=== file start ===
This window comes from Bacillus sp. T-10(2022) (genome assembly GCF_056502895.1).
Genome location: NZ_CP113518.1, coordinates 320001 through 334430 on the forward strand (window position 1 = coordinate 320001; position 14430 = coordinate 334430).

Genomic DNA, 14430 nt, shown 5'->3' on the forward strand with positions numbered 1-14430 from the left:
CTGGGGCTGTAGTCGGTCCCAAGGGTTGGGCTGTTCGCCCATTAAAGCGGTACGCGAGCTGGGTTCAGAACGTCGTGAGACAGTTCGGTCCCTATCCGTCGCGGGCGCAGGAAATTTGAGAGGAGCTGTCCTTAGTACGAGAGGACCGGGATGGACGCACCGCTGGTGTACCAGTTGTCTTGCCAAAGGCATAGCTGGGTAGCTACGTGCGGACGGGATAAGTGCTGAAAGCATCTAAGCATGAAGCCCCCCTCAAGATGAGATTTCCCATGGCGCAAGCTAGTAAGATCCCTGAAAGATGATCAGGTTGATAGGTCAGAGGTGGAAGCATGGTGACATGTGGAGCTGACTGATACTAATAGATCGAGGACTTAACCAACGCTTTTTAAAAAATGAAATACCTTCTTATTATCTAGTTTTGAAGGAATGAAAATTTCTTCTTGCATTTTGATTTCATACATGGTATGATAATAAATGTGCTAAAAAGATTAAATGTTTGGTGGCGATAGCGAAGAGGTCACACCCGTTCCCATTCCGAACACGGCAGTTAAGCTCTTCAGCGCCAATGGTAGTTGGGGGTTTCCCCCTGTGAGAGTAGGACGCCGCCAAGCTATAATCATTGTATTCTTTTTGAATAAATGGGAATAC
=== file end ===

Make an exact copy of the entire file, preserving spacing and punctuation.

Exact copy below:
This window comes from Bacillus sp. T-10(2022) (genome assembly GCF_056502895.1).
Genome location: NZ_CP113518.1, coordinates 320001 through 334430 on the forward strand (window position 1 = coordinate 320001; position 14430 = coordinate 334430).

Genomic DNA, 14430 nt, shown 5'->3' on the forward strand with positions numbered 1-14430 from the left:
CTGGGGCTGTAGTCGGTCCCAAGGGTTGGGCTGTTCGCCCATTAAAGCGGTACGCGAGCTGGGTTCAGAACGTCGTGAGACAGTTCGGTCCCTATCCGTCGCGGGCGCAGGAAATTTGAGAGGAGCTGTCCTTAGTACGAGAGGACCGGGATGGACGCACCGCTGGTGTACCAGTTGTCTTGCCAAAGGCATAGCTGGGTAGCTACGTGCGGACGGGATAAGTGCTGAAAGCATCTAAGCATGAAGCCCCCCTCAAGATGAGATTTCCCATGGCGCAAGCTAGTAAGATCCCTGAAAGATGATCAGGTTGATAGGTCAGAGGTGGAAGCATGGTGACATGTGGAGCTGACTGATACTAATAGATCGAGGACTTAACCAACGCTTTTTAAAAAATGAAATACCTTCTTATTATCTAGTTTTGAAGGAATGAAAATTTCTTCTTGCATTTTGATTTCATACATGGTATGATAATAAATGTGCTAAAAAGATTAAATGTTTGGTGGCGATAGCGAAGAGGTCACACCCGTTCCCATTCCGAACACGGCAGTTAAGCTCTTCAGCGCCAATGGTAGTTGGGGGTTTCCCCCTGTGAGAGTAGGACGCCGCCAAGCTATAATCATTGTATTCTTTTTGAATAAATGGGAATAC